Police launch hunt for ‘Bikoy’
The Philippine National Police on Friday launched a manhunt for Peter Joemel Advincula, who had implicated President Duterte’s family and their associates to the illegal drug trade, for alleged estafa and large-scale illegal recruitment.
Police Gen. Oscar Albayalde, the PNP chief, said warrants of arrest were issued by the courts in La Trinidad, Benguet province, and Baguio City for the two separate cases.
Advincula surfaced on Monday, claiming he was “Bikoy” in the viral videos linking one of the President’s sons, his son-in-law and his former chief aide and senatorial candidate Christopher “Bong” Go, among others, to the narcotics trade.
“It appears that Advincula has been using different names to hide his real identity such as RB Santos, John Paul Rafael Benedict Santos, Arcangel de Leon or Archie Santos, Lory Camba and Jaime Gaupo Jr.,” Albayalde told reporters on Friday.
Also on Friday, businessman Arven Valmores, president and CEO of Ardeur World Marketing Corp., filed an estafa complaint against Advincula for the alleged unauthorized use of the perfume distributor company’s name and logo in staging the “Miss Scenti Essencia Ambassadress 2018” pageant held in Polangui, Albay, on Aug. 11, 2018.
Valmores said Advincula did not show up during the coronation night, leaving all the members of the production outfit and pageant winners unpaid.
He said he paid P304,220 to 28 people to avoid negative publicity.
Valmores said he decided to file the case after he saw Advincula on television holding a press conference on May 6 at the Integrated Bar of the Philippines (IBP) headquarters, where Bikoy sought legal assistance in filing cases against members of the President’s family.
That press conference prompted the party list group Kabalikat ng Nagkakaisang Manileño (Kabalikat) to seek the disbarment of IBP president Abdiel Fajardo and incoming president Domingo Cayosa for allegedly allowing the use of the group’s main office in violation of one of the rules of the Code of Professional Responsibility of Lawyers.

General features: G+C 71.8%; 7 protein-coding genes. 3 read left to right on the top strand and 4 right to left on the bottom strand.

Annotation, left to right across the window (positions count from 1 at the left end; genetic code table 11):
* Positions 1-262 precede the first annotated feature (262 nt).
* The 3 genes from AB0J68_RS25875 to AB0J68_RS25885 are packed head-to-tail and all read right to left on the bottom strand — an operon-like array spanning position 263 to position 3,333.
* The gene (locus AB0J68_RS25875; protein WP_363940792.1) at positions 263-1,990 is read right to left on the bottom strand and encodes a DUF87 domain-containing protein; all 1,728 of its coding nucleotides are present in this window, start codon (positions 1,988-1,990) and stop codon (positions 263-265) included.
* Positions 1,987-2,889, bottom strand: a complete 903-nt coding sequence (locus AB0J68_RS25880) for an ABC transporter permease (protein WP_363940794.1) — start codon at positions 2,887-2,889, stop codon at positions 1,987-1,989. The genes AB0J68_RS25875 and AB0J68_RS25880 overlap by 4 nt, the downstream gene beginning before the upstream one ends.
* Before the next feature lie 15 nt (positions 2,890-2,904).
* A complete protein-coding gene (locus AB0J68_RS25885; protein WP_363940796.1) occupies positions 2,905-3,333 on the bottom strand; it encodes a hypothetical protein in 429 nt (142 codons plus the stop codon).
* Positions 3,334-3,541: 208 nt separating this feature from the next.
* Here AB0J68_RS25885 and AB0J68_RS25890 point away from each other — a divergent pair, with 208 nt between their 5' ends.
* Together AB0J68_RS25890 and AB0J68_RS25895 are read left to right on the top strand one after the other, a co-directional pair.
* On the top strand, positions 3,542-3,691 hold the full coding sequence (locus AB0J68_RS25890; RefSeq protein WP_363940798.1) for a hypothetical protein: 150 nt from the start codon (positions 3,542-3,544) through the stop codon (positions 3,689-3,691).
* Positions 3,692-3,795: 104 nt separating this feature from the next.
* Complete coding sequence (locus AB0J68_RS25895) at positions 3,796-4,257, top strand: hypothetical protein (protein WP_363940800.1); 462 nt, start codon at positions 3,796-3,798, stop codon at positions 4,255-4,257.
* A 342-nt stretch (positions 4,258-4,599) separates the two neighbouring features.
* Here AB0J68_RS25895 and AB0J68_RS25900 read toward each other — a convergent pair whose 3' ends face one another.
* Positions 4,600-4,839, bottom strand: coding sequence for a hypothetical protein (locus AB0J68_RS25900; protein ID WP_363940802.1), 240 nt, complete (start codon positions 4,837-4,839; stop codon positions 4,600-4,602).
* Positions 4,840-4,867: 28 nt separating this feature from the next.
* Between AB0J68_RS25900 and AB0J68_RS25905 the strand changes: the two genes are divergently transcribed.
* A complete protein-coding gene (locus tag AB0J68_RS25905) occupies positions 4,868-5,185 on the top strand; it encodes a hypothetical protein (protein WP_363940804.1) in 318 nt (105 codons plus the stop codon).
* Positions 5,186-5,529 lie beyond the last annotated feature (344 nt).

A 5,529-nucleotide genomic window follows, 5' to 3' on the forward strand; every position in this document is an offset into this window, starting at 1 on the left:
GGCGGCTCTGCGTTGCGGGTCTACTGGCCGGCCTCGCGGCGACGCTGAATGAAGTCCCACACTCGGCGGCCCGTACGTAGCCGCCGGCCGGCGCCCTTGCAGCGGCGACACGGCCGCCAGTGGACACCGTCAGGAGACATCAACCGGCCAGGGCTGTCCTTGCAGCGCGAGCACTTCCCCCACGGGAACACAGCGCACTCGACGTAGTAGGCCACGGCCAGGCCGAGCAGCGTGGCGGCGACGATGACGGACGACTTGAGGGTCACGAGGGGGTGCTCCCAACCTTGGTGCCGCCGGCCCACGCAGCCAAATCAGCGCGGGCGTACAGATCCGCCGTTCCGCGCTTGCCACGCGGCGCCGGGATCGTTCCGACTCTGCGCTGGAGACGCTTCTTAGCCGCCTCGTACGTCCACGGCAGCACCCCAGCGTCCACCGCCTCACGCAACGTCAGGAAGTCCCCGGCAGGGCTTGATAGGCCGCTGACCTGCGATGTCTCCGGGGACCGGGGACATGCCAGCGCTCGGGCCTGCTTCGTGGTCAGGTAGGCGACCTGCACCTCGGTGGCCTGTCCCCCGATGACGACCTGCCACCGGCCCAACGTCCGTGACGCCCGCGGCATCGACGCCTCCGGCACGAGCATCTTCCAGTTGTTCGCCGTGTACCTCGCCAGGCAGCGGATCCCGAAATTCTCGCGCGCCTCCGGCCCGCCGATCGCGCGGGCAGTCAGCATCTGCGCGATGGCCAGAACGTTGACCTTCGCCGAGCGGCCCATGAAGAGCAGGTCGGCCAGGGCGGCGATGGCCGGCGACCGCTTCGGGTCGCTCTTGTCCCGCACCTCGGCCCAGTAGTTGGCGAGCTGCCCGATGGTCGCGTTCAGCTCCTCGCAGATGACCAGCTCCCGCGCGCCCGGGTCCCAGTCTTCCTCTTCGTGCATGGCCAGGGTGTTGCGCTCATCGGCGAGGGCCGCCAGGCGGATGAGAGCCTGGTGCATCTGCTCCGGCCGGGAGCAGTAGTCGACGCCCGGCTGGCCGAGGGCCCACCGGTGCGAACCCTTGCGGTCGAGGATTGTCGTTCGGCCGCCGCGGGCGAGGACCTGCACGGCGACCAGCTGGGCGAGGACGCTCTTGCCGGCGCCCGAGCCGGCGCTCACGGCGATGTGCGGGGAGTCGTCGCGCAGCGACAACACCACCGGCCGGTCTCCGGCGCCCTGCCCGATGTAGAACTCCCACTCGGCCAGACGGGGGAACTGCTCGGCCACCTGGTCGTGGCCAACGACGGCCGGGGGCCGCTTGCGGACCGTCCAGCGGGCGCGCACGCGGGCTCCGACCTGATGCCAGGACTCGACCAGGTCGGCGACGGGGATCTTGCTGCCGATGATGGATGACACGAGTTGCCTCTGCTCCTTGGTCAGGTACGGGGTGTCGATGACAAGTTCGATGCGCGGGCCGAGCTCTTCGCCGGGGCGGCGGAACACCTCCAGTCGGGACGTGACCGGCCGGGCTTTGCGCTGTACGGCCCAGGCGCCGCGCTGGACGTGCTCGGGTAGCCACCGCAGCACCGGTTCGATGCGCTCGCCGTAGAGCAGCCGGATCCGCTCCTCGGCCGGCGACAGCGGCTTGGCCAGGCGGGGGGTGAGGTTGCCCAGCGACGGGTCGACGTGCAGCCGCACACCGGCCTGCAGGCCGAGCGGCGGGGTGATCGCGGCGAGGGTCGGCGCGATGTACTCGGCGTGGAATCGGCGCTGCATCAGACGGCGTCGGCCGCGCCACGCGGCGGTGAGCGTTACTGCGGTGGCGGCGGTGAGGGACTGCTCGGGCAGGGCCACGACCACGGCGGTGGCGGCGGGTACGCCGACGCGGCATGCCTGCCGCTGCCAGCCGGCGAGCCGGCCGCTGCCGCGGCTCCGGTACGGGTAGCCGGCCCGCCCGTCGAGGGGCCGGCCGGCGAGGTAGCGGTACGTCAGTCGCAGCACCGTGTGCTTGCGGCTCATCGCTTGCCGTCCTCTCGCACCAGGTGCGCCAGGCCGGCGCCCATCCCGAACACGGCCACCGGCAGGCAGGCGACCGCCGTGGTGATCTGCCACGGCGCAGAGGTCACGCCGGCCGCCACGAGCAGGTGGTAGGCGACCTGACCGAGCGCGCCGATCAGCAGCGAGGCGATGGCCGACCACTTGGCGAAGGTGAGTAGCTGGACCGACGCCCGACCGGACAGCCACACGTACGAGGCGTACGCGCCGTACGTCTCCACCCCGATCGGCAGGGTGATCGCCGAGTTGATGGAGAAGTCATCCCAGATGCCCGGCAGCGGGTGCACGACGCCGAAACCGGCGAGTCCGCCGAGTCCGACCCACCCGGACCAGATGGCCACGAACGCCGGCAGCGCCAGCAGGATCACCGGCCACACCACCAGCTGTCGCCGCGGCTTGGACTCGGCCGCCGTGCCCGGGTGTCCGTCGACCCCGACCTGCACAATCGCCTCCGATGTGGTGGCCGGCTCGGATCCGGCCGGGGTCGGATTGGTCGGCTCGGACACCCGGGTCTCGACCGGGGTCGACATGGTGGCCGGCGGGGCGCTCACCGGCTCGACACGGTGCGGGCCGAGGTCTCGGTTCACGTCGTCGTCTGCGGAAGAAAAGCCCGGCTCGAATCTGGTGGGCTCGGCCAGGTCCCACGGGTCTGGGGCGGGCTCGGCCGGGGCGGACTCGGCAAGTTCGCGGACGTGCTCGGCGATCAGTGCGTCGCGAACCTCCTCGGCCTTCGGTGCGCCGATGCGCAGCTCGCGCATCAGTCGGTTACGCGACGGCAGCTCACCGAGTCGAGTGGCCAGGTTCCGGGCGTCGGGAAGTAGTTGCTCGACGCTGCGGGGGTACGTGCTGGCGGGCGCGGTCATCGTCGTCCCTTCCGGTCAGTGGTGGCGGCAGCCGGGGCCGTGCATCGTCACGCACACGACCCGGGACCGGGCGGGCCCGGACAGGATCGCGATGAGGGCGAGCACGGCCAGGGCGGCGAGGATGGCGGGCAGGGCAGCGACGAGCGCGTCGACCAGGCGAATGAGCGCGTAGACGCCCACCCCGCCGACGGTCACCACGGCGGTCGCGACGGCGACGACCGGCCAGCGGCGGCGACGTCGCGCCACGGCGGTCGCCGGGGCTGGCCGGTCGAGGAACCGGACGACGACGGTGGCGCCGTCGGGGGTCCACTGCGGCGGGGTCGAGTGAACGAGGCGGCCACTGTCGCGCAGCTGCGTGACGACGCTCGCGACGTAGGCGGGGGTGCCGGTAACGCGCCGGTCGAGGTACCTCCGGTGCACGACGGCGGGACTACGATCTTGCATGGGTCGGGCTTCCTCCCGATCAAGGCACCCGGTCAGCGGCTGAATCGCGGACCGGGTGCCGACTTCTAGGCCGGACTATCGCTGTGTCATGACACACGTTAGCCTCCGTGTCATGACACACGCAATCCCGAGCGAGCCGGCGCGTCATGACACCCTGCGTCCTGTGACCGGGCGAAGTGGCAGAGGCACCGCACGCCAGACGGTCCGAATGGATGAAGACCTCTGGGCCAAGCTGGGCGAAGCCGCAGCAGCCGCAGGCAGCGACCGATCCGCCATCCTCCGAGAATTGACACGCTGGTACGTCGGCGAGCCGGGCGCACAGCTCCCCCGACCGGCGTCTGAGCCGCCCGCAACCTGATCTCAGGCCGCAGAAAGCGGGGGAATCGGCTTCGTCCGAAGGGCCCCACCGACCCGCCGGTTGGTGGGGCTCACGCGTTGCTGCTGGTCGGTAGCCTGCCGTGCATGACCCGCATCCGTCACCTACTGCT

The rule states that a lawyer “shall not counsel or abet activities aimed at defiance of the law or lessening confidence in the legal system,” Kabalikat said in the complaint it filed in the Supreme Court’s Office of the Bar Confidant.
The complaint said Advincula’s press conference “reeked of political agenda” despite the nonpartisan character of the IBP.
“With due respect, Advincula’s press conference is not in accordance with the mission of the IBP. It does not elevate the standards of the legal profession; it does not improve the administration of justice, and it does not enable the bar to discharge its public responsibility more effectively,” said Tomas Jose Carrido, a representative of Kabalikat.
Philippine Law School dean Jose Grapilon, a former IBP president, defended the IBP.
Open to everyone
“The doors and offices of the IBP are open to anyone who feels aggrieved by some violation of the law and who seeks redress in any proper forum—be it the courts, our various quasijudicial bodies, or even in the halls of congress,” Grapilon said in a statement.
He said the issues faced by Advincula involved his freedom of speech and expression and that his concerns “cannot be belittled, especially in this dark time for our country and our constitutional rights.”
“We, as a profession cannot afford to ignore the troubling tides slowly besetting our beloved Republic. We are lawyers for the Filipino—we are here, and we are watching,” he added.
Cayosa declined to comment directly on Kabalikat’s accusations, saying he had not yet received a copy of the complaint.
“With respect to the incident, the facts and the truth about this controversy will show that I have responsibly discharged my duties as executive vice president and incoming national president and that I have protected the interests of IBP and its members within the bounds of law and professional ethics and with my integrity intact,” Cayosa said.
“The Bikoy issue is an unfortunate distraction and an undeserved burden on my part but such is part of service and leadership,” he added.
Sen. Panfilo Lacson, who earlier disclosed that Advincula used to work for officers who had wanted to be “under the good graces” of the Duterte administration, on Friday urged the PNP to dig deeper into his police connections.
A day earlier, Senate President Vicente Sotto III told reporters that Advincula had approached his office in December 2016 offering information about alleged links to drugs and gun smuggling by former President Benigno Aquino III, former Interior Secretary Mar Roxas, detained Sen. Leila de Lima and former Agriculture Secretary Proceso Alcala.
In exchange for testimony
Sotto’s political officer, Hutch Altavas, said Advincula, who was then serving time at the New Bilibid Prison in Muntinlupa City for illegal recruitment, wanted money and his freedom in exchange for his testimony against Aquino and the others.
“Now that the PNP has confirmed my information on [Advincula’s] contact with some senior PNP officials back in 2016, they must investigate further to determine the details of his engagement,” Lacson said in a Twitter post.
Meanwhile, De Lima urged the Senate to look into the claims made by Advincula and sacked Police Col. Eduardo Acierto about Duterte’s associates they implicated in the drug trade.
“For me, truth is paramount no matter where it leads us. You just have to keep on searching for it, unless you have something to hide. Only those who fear truth will back away from it. I do not fear truth,” De Lima said in a statement from her detention cell in Camp Crame.
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